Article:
The role of the politician in the liberal democratic state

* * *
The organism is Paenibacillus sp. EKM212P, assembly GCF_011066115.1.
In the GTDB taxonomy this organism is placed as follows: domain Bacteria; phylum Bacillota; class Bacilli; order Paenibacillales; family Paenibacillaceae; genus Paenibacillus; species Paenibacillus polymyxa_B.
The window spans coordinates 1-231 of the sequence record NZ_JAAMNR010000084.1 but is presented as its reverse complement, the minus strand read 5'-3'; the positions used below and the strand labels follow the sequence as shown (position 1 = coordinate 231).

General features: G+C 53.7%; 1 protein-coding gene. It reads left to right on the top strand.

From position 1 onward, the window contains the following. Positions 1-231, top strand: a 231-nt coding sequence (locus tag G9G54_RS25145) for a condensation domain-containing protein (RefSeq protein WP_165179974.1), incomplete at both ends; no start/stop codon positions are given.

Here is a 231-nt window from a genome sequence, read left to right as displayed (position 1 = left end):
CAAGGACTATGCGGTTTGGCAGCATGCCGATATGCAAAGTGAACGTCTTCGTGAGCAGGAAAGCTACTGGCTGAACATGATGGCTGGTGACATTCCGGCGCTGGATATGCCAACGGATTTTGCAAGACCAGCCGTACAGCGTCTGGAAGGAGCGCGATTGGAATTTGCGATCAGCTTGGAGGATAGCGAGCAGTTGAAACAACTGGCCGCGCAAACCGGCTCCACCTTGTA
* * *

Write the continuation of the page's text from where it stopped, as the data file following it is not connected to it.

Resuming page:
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Politicians are elected to represent the people. But what if barely half of the people voted? And how can she (the politician) represent an electorate that has a range of very different, if not contradictory, opinions on the matter? The fact is politicians are permanently confronted with all sorts of dilemmas that make their job of representing the public a near impossibility. These dilemmas include that (1) of conscience—their own, if the loudest portion of those represented want something the politician is convinced is morally wrong; (2) of loyalty—when her party wants something she thinks will make her re-election impossible; (3) of patriotism—when what is proposed is, in her view, wrong for the country; (4) of short versus long term—when a quick fix is proposed instead of a well-thought-out solution; (5) of ends versus means—when the way to get to a solution is fraught with all sorts of difficulties.